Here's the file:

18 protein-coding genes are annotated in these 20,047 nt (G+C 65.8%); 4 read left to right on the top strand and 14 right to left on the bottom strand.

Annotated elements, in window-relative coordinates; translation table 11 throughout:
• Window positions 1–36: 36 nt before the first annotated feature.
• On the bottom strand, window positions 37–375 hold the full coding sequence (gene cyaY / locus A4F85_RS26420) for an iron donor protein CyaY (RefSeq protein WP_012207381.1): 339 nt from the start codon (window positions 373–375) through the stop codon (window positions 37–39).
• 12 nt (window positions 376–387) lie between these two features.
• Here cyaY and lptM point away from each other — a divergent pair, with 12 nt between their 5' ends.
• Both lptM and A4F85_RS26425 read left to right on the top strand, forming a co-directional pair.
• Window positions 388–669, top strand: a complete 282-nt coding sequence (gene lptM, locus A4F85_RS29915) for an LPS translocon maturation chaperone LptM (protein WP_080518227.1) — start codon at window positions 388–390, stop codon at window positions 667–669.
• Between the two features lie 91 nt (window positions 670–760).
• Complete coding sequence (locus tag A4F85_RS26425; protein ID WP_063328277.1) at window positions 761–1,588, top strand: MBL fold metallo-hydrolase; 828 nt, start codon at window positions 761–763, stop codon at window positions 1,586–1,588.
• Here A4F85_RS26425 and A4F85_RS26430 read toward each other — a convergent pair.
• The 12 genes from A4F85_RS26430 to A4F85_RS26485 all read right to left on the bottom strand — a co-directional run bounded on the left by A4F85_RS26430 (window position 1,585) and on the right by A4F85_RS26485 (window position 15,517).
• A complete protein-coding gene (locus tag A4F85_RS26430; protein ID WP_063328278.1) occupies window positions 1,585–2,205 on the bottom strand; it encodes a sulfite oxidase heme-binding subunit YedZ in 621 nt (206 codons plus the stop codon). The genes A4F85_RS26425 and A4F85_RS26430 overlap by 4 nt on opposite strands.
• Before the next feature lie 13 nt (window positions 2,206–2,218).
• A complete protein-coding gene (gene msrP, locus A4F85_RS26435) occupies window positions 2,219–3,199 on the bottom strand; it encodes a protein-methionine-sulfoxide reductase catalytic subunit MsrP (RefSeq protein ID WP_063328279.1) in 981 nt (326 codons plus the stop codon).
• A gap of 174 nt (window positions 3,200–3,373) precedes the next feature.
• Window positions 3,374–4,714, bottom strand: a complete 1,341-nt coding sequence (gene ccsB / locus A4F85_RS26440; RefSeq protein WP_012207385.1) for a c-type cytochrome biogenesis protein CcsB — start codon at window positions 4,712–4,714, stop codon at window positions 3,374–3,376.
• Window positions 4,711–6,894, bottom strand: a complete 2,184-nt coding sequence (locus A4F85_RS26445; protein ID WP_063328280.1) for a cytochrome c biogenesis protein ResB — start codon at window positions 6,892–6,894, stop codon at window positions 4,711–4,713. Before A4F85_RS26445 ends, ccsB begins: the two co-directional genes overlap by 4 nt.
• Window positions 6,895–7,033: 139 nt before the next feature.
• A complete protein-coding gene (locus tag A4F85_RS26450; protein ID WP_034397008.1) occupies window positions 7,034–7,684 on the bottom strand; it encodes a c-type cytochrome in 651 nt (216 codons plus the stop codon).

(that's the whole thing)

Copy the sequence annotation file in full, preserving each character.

18 protein-coding genes are annotated in these 20,047 nt (G+C 65.8%); 4 read left to right on the top strand and 14 right to left on the bottom strand.

Annotated elements, in window-relative coordinates; translation table 11 throughout:
• Window positions 1–36: 36 nt before the first annotated feature.
• On the bottom strand, window positions 37–375 hold the full coding sequence (gene cyaY / locus A4F85_RS26420) for an iron donor protein CyaY (RefSeq protein WP_012207381.1): 339 nt from the start codon (window positions 373–375) through the stop codon (window positions 37–39).
• 12 nt (window positions 376–387) lie between these two features.
• Here cyaY and lptM point away from each other — a divergent pair, with 12 nt between their 5' ends.
• Both lptM and A4F85_RS26425 read left to right on the top strand, forming a co-directional pair.
• Window positions 388–669, top strand: a complete 282-nt coding sequence (gene lptM, locus A4F85_RS29915) for an LPS translocon maturation chaperone LptM (protein WP_080518227.1) — start codon at window positions 388–390, stop codon at window positions 667–669.
• Between the two features lie 91 nt (window positions 670–760).
• Complete coding sequence (locus tag A4F85_RS26425; protein ID WP_063328277.1) at window positions 761–1,588, top strand: MBL fold metallo-hydrolase; 828 nt, start codon at window positions 761–763, stop codon at window positions 1,586–1,588.
• Here A4F85_RS26425 and A4F85_RS26430 read toward each other — a convergent pair.
• The 12 genes from A4F85_RS26430 to A4F85_RS26485 all read right to left on the bottom strand — a co-directional run bounded on the left by A4F85_RS26430 (window position 1,585) and on the right by A4F85_RS26485 (window position 15,517).
• A complete protein-coding gene (locus tag A4F85_RS26430; protein ID WP_063328278.1) occupies window positions 1,585–2,205 on the bottom strand; it encodes a sulfite oxidase heme-binding subunit YedZ in 621 nt (206 codons plus the stop codon). The genes A4F85_RS26425 and A4F85_RS26430 overlap by 4 nt on opposite strands.
• Before the next feature lie 13 nt (window positions 2,206–2,218).
• A complete protein-coding gene (gene msrP, locus A4F85_RS26435) occupies window positions 2,219–3,199 on the bottom strand; it encodes a protein-methionine-sulfoxide reductase catalytic subunit MsrP (RefSeq protein ID WP_063328279.1) in 981 nt (326 codons plus the stop codon).
• A gap of 174 nt (window positions 3,200–3,373) precedes the next feature.
• Window positions 3,374–4,714, bottom strand: a complete 1,341-nt coding sequence (gene ccsB / locus A4F85_RS26440; RefSeq protein WP_012207385.1) for a c-type cytochrome biogenesis protein CcsB — start codon at window positions 4,712–4,714, stop codon at window positions 3,374–3,376.
• Window positions 4,711–6,894, bottom strand: a complete 2,184-nt coding sequence (locus A4F85_RS26445; protein ID WP_063328280.1) for a cytochrome c biogenesis protein ResB — start codon at window positions 6,892–6,894, stop codon at window positions 4,711–4,713. Before A4F85_RS26445 ends, ccsB begins: the two co-directional genes overlap by 4 nt.
• Window positions 6,895–7,033: 139 nt before the next feature.
• A complete protein-coding gene (locus tag A4F85_RS26450; protein ID WP_034397008.1) occupies window positions 7,034–7,684 on the bottom strand; it encodes a c-type cytochrome in 651 nt (216 codons plus the stop codon).